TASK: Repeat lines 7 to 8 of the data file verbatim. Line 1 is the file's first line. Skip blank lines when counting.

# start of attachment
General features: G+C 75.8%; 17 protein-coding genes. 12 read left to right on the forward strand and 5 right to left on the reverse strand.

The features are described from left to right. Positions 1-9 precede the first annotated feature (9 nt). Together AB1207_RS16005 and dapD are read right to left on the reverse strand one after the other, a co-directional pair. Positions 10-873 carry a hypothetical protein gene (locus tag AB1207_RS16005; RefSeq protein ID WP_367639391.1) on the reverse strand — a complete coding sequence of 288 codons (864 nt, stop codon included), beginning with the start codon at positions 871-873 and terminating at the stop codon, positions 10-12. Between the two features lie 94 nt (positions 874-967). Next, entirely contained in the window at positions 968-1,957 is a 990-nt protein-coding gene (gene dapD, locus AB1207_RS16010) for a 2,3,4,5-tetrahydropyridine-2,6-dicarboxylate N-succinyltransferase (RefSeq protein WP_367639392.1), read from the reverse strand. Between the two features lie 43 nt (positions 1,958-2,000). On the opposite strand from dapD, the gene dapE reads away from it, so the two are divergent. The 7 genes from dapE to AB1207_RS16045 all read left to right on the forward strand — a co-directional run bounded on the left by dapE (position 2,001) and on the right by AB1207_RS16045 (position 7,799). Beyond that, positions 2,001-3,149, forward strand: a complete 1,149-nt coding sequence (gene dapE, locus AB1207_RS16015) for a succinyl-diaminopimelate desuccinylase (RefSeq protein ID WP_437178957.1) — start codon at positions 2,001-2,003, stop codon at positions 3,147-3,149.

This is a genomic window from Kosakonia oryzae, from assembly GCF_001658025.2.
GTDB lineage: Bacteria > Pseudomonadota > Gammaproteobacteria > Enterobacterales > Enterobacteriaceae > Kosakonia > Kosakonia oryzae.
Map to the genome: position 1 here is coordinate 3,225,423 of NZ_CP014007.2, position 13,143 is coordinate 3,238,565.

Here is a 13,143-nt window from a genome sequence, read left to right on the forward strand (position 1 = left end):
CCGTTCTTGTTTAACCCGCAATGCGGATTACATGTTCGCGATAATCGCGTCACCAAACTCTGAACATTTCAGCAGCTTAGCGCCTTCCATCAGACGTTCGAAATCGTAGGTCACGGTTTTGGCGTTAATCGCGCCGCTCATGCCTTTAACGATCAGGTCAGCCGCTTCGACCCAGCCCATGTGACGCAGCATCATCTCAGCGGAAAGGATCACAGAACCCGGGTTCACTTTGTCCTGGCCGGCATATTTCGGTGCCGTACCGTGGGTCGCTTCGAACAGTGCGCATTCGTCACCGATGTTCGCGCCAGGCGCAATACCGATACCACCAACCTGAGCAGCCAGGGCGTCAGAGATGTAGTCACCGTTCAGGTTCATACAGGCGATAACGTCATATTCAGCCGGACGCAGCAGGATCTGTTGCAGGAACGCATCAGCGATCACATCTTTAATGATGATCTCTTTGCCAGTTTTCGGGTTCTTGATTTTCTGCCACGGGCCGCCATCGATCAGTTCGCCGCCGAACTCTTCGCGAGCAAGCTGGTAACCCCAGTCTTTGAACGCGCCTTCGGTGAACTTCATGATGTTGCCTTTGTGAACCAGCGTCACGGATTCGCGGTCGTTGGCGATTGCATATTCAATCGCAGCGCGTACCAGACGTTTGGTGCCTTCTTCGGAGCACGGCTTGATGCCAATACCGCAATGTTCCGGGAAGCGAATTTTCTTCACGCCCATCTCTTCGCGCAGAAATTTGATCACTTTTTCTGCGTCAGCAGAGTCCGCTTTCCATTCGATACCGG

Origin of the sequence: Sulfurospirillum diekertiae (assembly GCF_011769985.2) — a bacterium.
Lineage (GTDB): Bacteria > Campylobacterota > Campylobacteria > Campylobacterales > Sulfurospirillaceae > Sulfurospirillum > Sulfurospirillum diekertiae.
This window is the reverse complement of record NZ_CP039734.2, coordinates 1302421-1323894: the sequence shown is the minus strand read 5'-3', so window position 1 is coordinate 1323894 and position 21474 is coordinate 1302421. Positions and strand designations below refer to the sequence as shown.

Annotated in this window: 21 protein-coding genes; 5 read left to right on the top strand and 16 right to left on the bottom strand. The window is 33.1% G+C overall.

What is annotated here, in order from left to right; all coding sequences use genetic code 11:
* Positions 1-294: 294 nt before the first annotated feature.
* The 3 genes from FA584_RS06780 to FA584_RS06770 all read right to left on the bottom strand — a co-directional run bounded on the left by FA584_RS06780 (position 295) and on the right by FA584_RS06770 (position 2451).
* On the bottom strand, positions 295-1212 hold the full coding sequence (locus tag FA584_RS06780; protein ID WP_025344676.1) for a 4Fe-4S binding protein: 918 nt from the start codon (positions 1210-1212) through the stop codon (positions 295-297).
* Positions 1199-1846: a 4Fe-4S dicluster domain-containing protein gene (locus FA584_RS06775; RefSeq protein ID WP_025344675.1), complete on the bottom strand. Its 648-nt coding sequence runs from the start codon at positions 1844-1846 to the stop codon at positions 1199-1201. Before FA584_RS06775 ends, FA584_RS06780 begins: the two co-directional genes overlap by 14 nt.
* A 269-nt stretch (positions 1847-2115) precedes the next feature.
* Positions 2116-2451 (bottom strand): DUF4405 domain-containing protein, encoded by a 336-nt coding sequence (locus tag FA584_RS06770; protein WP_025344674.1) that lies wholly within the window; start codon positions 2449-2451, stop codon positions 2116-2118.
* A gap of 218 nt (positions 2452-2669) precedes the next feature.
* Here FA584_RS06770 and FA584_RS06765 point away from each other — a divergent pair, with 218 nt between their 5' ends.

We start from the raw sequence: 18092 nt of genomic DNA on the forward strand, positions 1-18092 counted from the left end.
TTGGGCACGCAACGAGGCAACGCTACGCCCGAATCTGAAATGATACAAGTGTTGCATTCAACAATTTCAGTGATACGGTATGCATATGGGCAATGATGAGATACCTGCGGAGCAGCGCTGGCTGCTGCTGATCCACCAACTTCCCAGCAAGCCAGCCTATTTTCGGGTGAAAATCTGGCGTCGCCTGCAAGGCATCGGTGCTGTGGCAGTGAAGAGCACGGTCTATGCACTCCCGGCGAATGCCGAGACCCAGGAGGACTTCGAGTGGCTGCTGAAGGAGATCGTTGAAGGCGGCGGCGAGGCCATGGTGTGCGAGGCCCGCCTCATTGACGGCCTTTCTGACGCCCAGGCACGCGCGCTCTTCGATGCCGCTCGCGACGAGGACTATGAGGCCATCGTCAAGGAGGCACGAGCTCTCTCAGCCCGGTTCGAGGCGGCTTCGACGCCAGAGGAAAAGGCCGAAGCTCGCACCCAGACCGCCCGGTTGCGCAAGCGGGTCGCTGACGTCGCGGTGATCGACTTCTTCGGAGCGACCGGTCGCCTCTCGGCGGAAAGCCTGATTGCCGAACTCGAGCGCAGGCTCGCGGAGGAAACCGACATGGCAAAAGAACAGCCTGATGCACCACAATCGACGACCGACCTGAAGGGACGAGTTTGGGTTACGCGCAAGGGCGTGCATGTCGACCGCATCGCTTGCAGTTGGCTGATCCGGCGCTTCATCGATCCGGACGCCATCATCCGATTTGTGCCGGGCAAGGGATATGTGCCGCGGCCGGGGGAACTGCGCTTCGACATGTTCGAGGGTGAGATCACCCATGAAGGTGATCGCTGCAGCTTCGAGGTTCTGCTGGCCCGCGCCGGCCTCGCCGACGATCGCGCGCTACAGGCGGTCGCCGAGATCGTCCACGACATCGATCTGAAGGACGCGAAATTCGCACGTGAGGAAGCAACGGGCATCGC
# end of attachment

CCGTTCTTGTTTAACCCGCAATGCGGATTACATGTTCGCGATAATCGCGTCACCAAACTCTGAACATTTCAGCAGCTTAGCGCCTTCCATCAGACGTTCGAAATCGTAGGTCACGGTTTTGGCGTTAATCGCGCCGCTCATGCCTTTAACGATCAGGTCAGCCGCTTCGACCCAGCCCATGTGACGCAGCATCATCTCAGCGGAAAGGATCACAGAACCCGGGTTCACTTTGTCCTGGCCGGCATATTTCGGTGCCGTACCGTGGGTCGCTTCGAACAGTGCGCATTCGTCACCGATGTTCGCGCCAGGCGCAATACCGATACCACCAACCTGAGCAGCCAGGGCGTCAGAGATGTAGTCACCGTTCAGGTTCATACAGGCGATAACGTCATATTCAGCCGGACGCAGCAGGATCTGTTGCAGGAACGCATCAGCGATCACATCTTTAATGATGATCTCTTTGCCAGTTTTCGGGTTCTTGATTTTCTGCCACGGGCCGCCATCGATCAGTTCGCCGCCGAACTCTTCGCGAGCAAGCTGGTAACCCCAGTCTTTGAACGCGCCTTCGGTGAACTTCATGATGTTGCCTTTGTGAACCAGCGTCACGGATTCGCGGTCGTTGGCGATTGCATATTCAATCGCAGCGCGTACCAGACGTTTGGTGCCTTCTTCGGAGCACGGCTTGATGCCAATACCGCAATGTTCCGGGAAGCGAATTTTCTTCACGCCCATCTCTTCGCGCAGAAATTTGATCACTTTTTCTGCGTCAGCAGAGTCCGCTTTCCATTCGATACCGG

Origin of the sequence: Sulfurospirillum diekertiae (assembly GCF_011769985.2) — a bacterium.